The night's scheduled entertainers were The Crickets, Pat DiNizio of the Smithereens, Joe Ely, Wanda Jackson, Delbert McClinton, Graham Nash, Peter & Gordon, Sir Timothy Rice, Bobby Vee, J.P. Richardson, Jr., and Tommy Allsup, who is best known for playing guitar with Buddy Holly after Holly's time with the Crickets. Allsup famously lost the coin toss with Valens that would've put him on the plane that crashed.
Carrying on the tradition of Hispanic musicians who followed in Valens' footsteps, the night also included performances by Los Lonely Boys, Los Lobos and Chris Montez. Other special guests that night were Dave Mason, Johnny Rogers and Kevin Montgomery. Montgomery's father, Bob Montgomery, was close friends and teenage bandmates with Holly and performed with the likes of Elvis and Bob Dylan. The night's house band consisted of Allsup, Kenny Aronoff, Chuck Leavell, Bobby Keys and Hutch Hutchinson.
The Monday night concert capped seven days of special events organized by the Surf Ballroom and the Rock and Roll Hall of Fame. The week included educational programs, memorial site tours, symposiums, dance lessons, a sock hop, memorabilia shows, luncheons, speeches, theatrical performances and more. There was also a ceremony in which the Rock Hall dedicated the Surf Ballroom as a historic rock and roll landmark. The designation is part of the Museum's ongoing Landmark series, which identifies locations in the U.S. that are significant to the origins and development of rock and roll.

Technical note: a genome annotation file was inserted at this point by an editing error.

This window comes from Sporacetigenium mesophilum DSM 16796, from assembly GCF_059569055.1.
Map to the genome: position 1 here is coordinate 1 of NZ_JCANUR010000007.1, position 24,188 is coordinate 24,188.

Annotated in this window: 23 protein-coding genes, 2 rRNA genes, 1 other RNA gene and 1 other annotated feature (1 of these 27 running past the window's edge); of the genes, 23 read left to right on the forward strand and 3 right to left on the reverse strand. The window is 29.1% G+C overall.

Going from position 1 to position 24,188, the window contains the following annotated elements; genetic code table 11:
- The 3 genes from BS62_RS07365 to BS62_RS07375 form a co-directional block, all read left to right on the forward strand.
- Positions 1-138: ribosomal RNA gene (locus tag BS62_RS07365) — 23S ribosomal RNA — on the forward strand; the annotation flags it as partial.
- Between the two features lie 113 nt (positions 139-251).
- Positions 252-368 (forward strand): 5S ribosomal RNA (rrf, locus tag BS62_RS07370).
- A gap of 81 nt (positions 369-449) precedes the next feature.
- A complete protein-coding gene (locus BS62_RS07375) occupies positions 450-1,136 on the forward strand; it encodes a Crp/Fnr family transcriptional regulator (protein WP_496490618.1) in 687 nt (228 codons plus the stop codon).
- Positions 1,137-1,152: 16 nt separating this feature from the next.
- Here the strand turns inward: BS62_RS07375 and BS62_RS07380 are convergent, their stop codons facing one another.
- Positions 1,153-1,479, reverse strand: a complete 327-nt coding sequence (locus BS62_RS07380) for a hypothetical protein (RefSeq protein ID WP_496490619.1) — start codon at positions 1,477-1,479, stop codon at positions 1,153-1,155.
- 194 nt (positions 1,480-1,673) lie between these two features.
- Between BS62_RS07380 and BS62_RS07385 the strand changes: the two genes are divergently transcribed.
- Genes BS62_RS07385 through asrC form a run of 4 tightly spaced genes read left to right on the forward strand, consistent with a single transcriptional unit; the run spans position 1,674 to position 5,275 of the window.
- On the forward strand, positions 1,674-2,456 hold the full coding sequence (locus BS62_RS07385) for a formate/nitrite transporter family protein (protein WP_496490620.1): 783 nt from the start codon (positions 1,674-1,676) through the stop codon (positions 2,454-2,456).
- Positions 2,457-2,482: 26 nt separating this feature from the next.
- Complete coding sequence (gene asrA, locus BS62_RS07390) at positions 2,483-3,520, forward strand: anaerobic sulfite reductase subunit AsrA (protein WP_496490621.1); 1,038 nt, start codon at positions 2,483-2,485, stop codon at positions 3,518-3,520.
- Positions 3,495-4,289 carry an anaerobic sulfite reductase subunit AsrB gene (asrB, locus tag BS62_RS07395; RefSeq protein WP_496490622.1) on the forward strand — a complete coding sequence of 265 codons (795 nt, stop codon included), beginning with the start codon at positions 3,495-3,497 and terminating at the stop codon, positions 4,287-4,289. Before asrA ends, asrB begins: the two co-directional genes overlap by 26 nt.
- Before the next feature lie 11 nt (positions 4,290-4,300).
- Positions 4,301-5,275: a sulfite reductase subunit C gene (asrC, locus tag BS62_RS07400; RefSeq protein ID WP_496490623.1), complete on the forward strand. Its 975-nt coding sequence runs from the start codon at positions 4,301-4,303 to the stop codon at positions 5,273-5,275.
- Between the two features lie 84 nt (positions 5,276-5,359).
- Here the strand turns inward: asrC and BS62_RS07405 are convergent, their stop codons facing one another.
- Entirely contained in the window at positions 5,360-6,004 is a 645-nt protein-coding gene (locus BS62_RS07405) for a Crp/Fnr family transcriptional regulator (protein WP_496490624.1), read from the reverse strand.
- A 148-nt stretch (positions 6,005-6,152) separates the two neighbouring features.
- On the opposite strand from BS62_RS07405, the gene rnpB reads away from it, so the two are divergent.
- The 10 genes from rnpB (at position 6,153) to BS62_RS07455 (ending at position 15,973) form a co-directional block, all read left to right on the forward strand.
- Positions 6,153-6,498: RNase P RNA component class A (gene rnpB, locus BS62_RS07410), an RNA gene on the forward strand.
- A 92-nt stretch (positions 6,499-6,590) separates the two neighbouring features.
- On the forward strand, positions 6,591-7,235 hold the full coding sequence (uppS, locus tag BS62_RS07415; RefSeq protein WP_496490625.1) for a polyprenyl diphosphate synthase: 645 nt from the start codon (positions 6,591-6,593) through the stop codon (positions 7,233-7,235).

Monday night's performance was a mixture of tributes, new music, all star jams and emotion, giving an audience of music fans and people connected to the "Day the Music Died" five hours of memories that were intrinsically rooted to the Winter Dance Party 50 years earlier that also featured Dion and the Belmonts and Frankie Sardo. In attendance were brothers and sisters of Valens, Holly's widow, Maria Elena Holly, and dozens of Midwesterners who were there 50 years ago. The evening's emcee was Cousin Brucie Morrow, the famous deejay who introduced the Beatles at Shea Stadium and was credited by Elvis for shaping the King's career.
The Surf Ballroom and Museum is a nonprofit organization that is open Monday through Friday year-round (and Saturdays during the summer). It has a capacity of 2,100 and continues to host live music events throughout the year. The venue's stage was recently expanded by about a dozen feet from front to back.
The Monday night concert was videotaped and is expected to air nationally as part of the 2009 PBS season.
To learn more about the night's events and gear, listen to Premier Guitar's on-the-scene podcast and keep an eye out for a photo essay which will appear in the April 2009 issue of Premier Guitar.
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